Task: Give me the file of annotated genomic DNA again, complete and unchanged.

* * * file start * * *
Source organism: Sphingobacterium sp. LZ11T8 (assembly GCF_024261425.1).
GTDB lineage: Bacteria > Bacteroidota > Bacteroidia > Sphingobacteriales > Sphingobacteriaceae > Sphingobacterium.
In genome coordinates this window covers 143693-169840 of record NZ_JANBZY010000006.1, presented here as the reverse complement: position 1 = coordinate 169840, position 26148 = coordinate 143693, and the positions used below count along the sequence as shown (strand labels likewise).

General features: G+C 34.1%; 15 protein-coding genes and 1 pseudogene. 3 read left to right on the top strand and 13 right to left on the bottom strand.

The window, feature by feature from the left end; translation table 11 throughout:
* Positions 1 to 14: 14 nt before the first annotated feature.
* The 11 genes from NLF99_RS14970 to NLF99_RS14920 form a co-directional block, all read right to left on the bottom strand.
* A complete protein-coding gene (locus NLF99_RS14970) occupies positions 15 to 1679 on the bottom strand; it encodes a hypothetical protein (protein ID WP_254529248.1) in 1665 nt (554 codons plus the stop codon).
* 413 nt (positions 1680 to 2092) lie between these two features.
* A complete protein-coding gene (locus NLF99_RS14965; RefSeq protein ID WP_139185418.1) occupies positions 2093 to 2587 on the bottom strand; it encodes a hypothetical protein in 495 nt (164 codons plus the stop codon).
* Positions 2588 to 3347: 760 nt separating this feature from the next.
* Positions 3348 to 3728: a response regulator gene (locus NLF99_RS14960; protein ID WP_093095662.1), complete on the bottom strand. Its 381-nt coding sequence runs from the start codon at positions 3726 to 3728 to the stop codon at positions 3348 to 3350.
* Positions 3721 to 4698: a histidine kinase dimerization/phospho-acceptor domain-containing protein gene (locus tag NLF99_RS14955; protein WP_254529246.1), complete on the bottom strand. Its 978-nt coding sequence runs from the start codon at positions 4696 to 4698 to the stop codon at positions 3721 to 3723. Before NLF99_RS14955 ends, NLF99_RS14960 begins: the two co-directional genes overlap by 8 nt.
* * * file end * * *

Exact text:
Source organism: Sphingobacterium sp. LZ11T8 (assembly GCF_024261425.1).
GTDB lineage: Bacteria > Bacteroidota > Bacteroidia > Sphingobacteriales > Sphingobacteriaceae > Sphingobacterium.
In genome coordinates this window covers 143693-169840 of record NZ_JANBZY010000006.1, presented here as the reverse complement: position 1 = coordinate 169840, position 26148 = coordinate 143693, and the positions used below count along the sequence as shown (strand labels likewise).

General features: G+C 34.1%; 15 protein-coding genes and 1 pseudogene. 3 read left to right on the top strand and 13 right to left on the bottom strand.

The window, feature by feature from the left end; translation table 11 throughout:
* Positions 1 to 14: 14 nt before the first annotated feature.
* The 11 genes from NLF99_RS14970 to NLF99_RS14920 form a co-directional block, all read right to left on the bottom strand.
* A complete protein-coding gene (locus NLF99_RS14970) occupies positions 15 to 1679 on the bottom strand; it encodes a hypothetical protein (protein ID WP_254529248.1) in 1665 nt (554 codons plus the stop codon).
* 413 nt (positions 1680 to 2092) lie between these two features.
* A complete protein-coding gene (locus NLF99_RS14965; RefSeq protein ID WP_139185418.1) occupies positions 2093 to 2587 on the bottom strand; it encodes a hypothetical protein in 495 nt (164 codons plus the stop codon).
* Positions 2588 to 3347: 760 nt separating this feature from the next.
* Positions 3348 to 3728: a response regulator gene (locus NLF99_RS14960; protein ID WP_093095662.1), complete on the bottom strand. Its 381-nt coding sequence runs from the start codon at positions 3726 to 3728 to the stop codon at positions 3348 to 3350.
* Positions 3721 to 4698: a histidine kinase dimerization/phospho-acceptor domain-containing protein gene (locus tag NLF99_RS14955; protein WP_254529246.1), complete on the bottom strand. Its 978-nt coding sequence runs from the start codon at positions 4696 to 4698 to the stop codon at positions 3721 to 3723. Before NLF99_RS14955 ends, NLF99_RS14960 begins: the two co-directional genes overlap by 8 nt.